TP Vision for Philips will be Offering the 4K Capable Media Player 880 Free to Philips TV Buyers
by Stephan Jukic – September 10th, 2014
Many of the Philips 4K TVs released during the first half of 2014 and all of the 4K sets released by the company in 2013 were not built with the ability to decode the HEVC (H.265) video codec installed in them.
What this means for customers who bought these models is that they can’t use them to play the very best sources of streaming 4K content on the web today since these streams are all encoded using HEVC, by companies such as Amazon Prime and Netflix.
What that, in turn, means for Philips is that its main 4K UHD TV models are virtually all inferior to their competitor’s brands which are HEVC capable. Thus, in terms of the value they offer, the TVs by Samsung, Sony and LG are more attractive to consumers.
This is why Philips is now taking steps to change that problem by offering a special attachable media player that is capable of HEVC decoding to several of their older and newer model 4K TV sets. Furthermore, the company plans on offering the player to select customers free of charge, despite its actual price tag of just over $300 USD.
The 4K HEVC capable Media Player UHD 880 is built to work with many older 4K TVs from 2013 to 2014 and will let all of these models capture and display streaming Ultra HD content from sources such as Netflix and Prime Instant Video.
Though it will be going on sale as of early 2015 for a price tag of just under $350 USD, the Media Player 880 will be given out for free to customers of Philips who had previously bought the 8809, 8909 curved, 9109 and 9809 Philips 4K Ultra HD TV models that were released between last year and the first half of 2014.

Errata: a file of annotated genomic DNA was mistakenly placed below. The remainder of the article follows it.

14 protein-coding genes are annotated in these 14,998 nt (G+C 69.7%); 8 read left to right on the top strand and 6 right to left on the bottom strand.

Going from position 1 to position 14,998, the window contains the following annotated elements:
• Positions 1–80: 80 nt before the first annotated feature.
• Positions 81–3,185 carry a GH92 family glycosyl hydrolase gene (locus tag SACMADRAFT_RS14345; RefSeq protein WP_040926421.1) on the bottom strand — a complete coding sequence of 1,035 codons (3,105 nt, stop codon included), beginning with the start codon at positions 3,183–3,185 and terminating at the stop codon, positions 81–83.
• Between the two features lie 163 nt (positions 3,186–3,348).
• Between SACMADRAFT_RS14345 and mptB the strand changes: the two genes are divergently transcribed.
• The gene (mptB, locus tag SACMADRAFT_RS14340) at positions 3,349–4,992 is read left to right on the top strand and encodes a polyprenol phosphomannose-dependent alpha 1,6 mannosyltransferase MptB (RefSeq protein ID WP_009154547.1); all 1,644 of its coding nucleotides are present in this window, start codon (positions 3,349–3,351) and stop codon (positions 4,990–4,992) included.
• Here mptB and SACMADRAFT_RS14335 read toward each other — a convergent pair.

Based on Android L, the 4K Media Player 880 is designed to handle HEVC decoding and almost as importantly, is capable of loading that HEVC decoded 4K content it captures into most of the newer TVs it’s attached to via HDMI 2.0 at a very smooth refresh rate of 60 frames per second instead of the previous and somewhat choppy 30 fps refresh rates that Philips originally built into its 4K sets.
Specifically, the 60 fps setting won’t be usable on 6809 and 7809 model TVs, which are all not designed to handle HDMI 2.0.
The Media Player box is designed to capture HEVC encoded content from Amazon, Netflix and eventually others who stream UHD video in HEVC through WiFi connections, Ethernet and USB. It will then pass its videos onto the attached TV it plugs into via HDMI 2.0 cable in TVs with the right port built into them.
According to a spokesman from Philips, “TP Vision presented a Philips Media Player that will solve one of the big challenges of the 4K UHD era – the availability of content. The Philips UHD 880 will allow receiving HEVC encoded content over the internet and watch it on Philips UHD TVs at the best possible picture quality”.
Story by 4k.com